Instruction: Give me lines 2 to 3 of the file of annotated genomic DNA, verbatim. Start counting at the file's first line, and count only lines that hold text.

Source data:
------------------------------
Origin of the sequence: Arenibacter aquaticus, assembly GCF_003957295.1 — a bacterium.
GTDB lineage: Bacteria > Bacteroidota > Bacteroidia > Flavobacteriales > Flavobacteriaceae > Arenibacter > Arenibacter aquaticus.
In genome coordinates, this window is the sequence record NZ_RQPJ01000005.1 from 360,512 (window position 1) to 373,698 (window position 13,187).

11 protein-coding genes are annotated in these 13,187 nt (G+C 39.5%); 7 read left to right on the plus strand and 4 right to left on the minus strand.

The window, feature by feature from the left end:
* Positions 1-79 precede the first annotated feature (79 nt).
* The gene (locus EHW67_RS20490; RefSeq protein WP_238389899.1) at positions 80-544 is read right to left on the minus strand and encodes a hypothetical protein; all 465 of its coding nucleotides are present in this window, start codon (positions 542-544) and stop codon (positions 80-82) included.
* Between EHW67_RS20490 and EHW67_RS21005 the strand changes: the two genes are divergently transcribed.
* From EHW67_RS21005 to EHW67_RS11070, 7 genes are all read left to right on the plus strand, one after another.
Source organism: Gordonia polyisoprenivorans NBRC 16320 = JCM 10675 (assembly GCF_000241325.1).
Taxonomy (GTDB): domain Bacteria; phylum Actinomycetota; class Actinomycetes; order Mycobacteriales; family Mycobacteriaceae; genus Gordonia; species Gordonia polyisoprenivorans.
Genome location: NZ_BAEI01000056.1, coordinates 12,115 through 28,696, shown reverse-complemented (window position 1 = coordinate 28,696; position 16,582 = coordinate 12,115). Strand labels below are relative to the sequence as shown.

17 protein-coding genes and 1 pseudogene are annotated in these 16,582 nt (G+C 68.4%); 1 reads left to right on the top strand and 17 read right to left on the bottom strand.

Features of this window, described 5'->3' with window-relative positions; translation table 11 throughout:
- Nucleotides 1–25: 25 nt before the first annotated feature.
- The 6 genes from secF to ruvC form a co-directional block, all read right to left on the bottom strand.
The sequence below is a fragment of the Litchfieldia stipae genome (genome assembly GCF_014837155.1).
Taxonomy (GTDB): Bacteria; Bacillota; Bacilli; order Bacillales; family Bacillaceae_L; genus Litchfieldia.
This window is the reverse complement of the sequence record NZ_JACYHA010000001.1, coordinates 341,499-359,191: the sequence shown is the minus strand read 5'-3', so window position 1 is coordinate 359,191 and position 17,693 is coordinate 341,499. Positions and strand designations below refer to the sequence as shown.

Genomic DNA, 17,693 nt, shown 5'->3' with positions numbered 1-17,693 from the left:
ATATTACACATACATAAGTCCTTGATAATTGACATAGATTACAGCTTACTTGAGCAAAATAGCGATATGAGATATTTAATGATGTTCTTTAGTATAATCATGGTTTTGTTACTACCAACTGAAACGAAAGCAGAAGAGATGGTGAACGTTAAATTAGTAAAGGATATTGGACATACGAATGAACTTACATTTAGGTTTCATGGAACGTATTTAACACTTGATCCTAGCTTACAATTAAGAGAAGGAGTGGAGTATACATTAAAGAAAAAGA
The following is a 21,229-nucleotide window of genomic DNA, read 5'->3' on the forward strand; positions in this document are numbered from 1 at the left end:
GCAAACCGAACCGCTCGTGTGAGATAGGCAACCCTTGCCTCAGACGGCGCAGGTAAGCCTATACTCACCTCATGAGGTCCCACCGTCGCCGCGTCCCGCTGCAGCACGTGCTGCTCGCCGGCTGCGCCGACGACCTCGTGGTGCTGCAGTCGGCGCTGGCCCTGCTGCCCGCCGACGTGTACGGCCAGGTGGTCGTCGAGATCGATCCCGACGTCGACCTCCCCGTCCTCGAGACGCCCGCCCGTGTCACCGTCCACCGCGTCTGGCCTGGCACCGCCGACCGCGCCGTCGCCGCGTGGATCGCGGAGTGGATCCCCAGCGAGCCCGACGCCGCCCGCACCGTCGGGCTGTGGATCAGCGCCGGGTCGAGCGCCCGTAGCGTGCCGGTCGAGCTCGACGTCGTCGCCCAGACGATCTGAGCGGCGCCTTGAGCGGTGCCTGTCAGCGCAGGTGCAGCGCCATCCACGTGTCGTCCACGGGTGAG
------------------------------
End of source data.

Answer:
GTDB lineage: Bacteria > Bacteroidota > Bacteroidia > Flavobacteriales > Flavobacteriaceae > Arenibacter > Arenibacter aquaticus.
In genome coordinates, this window is the sequence record NZ_RQPJ01000005.1 from 360,512 (window position 1) to 373,698 (window position 13,187).